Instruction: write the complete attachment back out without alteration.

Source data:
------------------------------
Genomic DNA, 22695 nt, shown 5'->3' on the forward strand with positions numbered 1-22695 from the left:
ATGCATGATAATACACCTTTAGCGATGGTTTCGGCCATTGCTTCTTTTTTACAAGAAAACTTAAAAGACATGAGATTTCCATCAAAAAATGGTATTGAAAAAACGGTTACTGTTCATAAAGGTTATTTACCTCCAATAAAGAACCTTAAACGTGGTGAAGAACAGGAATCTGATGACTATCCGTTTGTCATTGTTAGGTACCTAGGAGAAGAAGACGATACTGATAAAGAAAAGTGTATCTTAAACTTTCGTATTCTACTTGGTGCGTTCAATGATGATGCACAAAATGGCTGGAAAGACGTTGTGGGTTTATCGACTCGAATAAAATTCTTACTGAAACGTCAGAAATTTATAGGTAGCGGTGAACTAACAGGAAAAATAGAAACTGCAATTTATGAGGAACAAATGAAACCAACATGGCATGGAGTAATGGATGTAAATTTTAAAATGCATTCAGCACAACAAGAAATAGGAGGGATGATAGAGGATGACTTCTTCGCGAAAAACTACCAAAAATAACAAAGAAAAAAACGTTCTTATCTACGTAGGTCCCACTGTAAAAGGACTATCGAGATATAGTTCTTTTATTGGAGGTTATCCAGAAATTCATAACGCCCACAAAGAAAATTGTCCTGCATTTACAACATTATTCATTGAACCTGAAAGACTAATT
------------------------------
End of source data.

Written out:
Genomic DNA, 22695 nt, shown 5'->3' on the forward strand with positions numbered 1-22695 from the left:
ATGCATGATAATACACCTTTAGCGATGGTTTCGGCCATTGCTTCTTTTTTACAAGAAAACTTAAAAGACATGAGATTTCCATCAAAAAATGGTATTGAAAAAACGGTTACTGTTCATAAAGGTTATTTACCTCCAATAAAGAACCTTAAACGTGGTGAAGAACAGGAATCTGATGACTATCCGTTTGTCATTGTTAGGTACCTAGGAGAAGAAGACGATACTGATAAAGAAAAGTGTATCTTAAACTTTCGTATTCTACTTGGTGCGTTCAATGATGATGCACAAAATGGCTGGAAAGACGTTGTGGGTTTATCGACTCGAATAAAATTCTTACTGAAACGTCAGAAATTTATAGGTAGCGGTGAACTAACAGGAAAAATAGAAACTGCAATTTATGAGGAACAAATGAAACCAACATGGCATGGAGTAATGGATGTAAATTTTAAAATGCATTCAGCACAACAAGAAATAGGAGGGATGATAGAGGATGACTTCTTCGCGAAAAACTACCAAAAATAACAAAGAAAAAAACGTTCTTATCTACGTAGGTCCCACTGTAAAAGGACTATCGAGATATAGTTCTTTTATTGGAGGTTATCCAGAAATTCATAACGCCCACAAAGAAAATTGTCCTGCATTTACAACATTATTCATTGAACCTGAAAGACTAATT